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ISO/IEC 27557


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ISO/IEC 27557 — Information technology — Information security, cybersecurity and privacy protection - Application of ISO 31000:2018 for organizational privacy risk management [DRAFT]

 

Abstract

[TBA]
 

Introduction

This standard will guide organisations on managing privacy risks (risks relating to or arising from the processing of personal information) that could impact the organisation and/or  individuals (data subjects) as an integral part of the organisation’s overall risk management. It will support the requirement for risk management as specified in management systems such as ISO/IEC 27001 (ISMS) and ISO/IEC 27701 (PIMS), plus risk management standards such as ISO 31000, ISO/IEC 29134 and ISO/IEC 27005.

The standard will distinguish information risks (with the potential to harm the organisation directly) from privacy risks (with the potential to harm individuals directly and the organisation indirectly), emphasizing difference in the respective risk management activities. Having said that, there are clearly significant overlaps:

  • ‘Personal information’ is simply a type or category of information, subject to threats to its confidentiality, integrity and availability like all other types of information;
  • Many of the vulnerabilities that could lead to privacy incidents are also information security vulnerabilities;
  • Many privacy-related controls are information security controls - such as identification and authentication, access controls, incident management, compliance enforcement and reinforcement, assurance and accountability;
  • Serious privacy breaches can materially harm the organisation’s reputation and brands, damaging business relationships and prospects, while also increasing its costs through investigation and response activities, noncompliance penalties and additional investment to improve controls and prevent recurrence;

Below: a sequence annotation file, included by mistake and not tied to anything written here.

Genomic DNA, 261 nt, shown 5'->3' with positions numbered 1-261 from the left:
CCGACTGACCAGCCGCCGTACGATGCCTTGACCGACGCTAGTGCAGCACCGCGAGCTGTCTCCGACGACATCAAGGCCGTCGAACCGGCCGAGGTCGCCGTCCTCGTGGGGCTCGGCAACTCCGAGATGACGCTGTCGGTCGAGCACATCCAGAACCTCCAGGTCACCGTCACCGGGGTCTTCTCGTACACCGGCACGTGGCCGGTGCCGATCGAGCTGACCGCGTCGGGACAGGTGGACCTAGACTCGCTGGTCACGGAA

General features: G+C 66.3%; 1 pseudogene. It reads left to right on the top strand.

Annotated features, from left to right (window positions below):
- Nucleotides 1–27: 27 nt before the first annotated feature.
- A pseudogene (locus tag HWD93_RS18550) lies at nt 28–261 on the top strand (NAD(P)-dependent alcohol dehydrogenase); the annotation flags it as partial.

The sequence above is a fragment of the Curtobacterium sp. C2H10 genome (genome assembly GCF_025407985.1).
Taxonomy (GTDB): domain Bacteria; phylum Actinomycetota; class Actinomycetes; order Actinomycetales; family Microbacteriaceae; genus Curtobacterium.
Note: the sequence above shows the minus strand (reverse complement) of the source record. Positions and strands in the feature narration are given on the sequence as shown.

• Serious information security incidents may incidentally compromise personal information as a side-effect, and/or may harm business activities that involve personal information (e.g. if the entire IT network is out of action due to ransomware or a physical disaster, the organisation may be unable to process both business and personal information: this could have severe consequences for individuals in the case of, say, a hospital).

 

Scope of the standard

The standard will guide organizations on using ISO 31000 to manage privacy risks.

It will distinguish privacy impacts on the individuals whose personal information is directly affected by incidents, from organisational impacts such as reputational damage, and will provide guidance on incorporating personal impacts into the organisation’s risk management activities.

It will support the implementation of a risk-based privacy program including the requirement for risk management specified in management systems such as ISO/IEC 27701.

It will aide the integration of privacy risks into the organization’s overall risk management.

 

Content of the standard

Main sections:

  1. Principles of organizational privacy risk management - extending ISO 31000’s organisational risk perspective to include individuals’ concerns about and rights over their own privacy.
  2. Framework - slightly extending the ISO 31000 approach in this area.
  3. Risk management process - ditto.
  4. Annexes - including examples of privacy incident types and impact scales.

     

Status

The project started in 2019.

Status updated June It is currently at Final Draft International Standard stage. ISO 31000 may feature in the title as shown above (wait and see!).

 

Personal notes

When an organisation manages privacy risks, it should be protecting both its own interests and those of data subjects, in effect acting on their behalf ... which differs from the usual solely-corporate perspective of information risk management.

There is an ethical dimension that goes beyond the organisation’s self preservation and exploitation of business opportunities, into the realm of acting in the best interests of the individuals whose personal information they handle, and society at large. The draft does not get into ethics, aside from one brief mention of ‘unethical differential treatment of individuals’ as a privacy impact.

 

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